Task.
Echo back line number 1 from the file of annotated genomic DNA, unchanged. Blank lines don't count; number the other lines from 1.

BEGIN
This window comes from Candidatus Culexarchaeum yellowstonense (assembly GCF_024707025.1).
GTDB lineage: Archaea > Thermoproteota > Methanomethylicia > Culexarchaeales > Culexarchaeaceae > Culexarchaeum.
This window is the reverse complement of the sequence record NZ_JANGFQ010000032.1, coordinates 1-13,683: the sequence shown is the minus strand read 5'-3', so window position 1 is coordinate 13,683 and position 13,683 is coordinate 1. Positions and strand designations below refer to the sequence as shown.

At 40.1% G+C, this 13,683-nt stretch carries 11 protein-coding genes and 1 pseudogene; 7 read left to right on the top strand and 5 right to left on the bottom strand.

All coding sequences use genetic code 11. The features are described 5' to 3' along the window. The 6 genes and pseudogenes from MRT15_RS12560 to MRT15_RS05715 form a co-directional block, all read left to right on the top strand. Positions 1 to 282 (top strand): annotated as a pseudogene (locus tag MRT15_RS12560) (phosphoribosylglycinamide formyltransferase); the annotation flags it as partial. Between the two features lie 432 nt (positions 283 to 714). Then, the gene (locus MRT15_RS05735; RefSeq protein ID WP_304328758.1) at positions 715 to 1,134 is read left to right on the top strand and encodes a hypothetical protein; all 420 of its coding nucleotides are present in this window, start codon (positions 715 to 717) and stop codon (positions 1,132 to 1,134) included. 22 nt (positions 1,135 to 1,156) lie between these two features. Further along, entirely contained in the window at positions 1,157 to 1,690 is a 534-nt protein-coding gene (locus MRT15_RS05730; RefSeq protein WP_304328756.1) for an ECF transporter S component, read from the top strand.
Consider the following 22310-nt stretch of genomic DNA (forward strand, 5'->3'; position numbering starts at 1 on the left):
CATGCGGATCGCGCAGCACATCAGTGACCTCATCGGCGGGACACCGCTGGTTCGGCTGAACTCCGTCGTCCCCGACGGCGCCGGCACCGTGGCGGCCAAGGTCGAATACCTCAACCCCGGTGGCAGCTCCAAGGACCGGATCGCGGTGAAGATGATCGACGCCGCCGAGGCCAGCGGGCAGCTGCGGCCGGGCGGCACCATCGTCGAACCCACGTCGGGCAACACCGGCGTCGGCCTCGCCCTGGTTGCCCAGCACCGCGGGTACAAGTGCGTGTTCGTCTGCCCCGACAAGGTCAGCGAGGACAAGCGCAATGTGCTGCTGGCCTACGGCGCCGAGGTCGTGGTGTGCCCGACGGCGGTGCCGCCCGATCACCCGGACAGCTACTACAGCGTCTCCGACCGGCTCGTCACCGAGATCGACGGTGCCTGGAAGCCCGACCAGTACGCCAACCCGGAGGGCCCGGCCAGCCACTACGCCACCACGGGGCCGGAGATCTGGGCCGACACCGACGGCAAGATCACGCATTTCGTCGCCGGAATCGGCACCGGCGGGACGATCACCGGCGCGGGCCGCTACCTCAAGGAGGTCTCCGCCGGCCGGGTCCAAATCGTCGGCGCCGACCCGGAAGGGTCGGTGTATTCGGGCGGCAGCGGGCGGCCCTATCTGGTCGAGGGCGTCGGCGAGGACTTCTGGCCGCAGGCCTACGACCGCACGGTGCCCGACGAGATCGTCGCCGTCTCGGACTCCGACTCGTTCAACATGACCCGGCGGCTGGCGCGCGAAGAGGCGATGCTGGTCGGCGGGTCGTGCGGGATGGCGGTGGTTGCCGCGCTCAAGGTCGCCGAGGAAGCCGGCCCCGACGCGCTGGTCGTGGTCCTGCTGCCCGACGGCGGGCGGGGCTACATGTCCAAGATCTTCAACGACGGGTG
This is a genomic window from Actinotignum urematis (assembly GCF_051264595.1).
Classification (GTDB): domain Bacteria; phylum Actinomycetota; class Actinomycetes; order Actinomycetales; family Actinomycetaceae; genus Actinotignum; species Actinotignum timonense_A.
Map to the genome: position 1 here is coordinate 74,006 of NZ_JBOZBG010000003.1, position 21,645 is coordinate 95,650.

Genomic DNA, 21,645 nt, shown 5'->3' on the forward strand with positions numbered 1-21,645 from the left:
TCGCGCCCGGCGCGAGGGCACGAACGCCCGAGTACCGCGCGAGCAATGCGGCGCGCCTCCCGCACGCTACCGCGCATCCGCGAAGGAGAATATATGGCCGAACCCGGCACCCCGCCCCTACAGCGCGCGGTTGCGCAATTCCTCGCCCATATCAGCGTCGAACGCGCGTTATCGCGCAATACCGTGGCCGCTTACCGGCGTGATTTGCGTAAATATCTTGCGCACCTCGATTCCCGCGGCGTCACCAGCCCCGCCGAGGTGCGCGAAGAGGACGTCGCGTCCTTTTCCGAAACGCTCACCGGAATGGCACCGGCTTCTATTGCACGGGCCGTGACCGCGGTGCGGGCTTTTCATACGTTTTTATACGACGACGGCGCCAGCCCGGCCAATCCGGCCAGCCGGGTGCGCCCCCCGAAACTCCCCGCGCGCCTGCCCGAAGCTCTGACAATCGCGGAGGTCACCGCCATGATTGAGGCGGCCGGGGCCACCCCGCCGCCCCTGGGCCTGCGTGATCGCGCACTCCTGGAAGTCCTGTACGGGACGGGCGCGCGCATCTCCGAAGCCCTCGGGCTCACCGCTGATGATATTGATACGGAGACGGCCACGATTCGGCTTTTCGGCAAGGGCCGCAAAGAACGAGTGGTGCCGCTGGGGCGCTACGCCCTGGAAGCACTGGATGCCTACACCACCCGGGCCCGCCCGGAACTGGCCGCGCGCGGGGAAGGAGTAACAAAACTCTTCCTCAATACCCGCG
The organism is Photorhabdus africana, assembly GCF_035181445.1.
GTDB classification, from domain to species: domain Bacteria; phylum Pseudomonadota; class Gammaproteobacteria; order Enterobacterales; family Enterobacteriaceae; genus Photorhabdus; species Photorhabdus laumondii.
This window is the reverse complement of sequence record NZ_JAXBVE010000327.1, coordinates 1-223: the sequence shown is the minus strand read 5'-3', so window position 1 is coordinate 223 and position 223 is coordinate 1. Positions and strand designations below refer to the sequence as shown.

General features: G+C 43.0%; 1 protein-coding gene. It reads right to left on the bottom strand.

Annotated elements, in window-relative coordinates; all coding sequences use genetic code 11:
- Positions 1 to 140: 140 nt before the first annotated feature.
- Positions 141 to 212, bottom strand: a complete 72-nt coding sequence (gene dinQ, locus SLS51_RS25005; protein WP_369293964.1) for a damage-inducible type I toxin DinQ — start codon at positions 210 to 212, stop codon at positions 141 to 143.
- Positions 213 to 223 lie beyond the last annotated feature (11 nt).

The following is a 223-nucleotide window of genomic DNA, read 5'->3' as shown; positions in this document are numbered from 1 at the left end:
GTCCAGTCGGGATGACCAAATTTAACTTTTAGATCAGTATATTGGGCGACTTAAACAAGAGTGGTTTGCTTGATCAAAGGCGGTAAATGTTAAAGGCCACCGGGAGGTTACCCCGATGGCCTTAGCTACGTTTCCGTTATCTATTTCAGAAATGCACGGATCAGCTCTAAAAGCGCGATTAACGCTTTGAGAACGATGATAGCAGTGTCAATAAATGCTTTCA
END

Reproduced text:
This window comes from Candidatus Culexarchaeum yellowstonense (assembly GCF_024707025.1).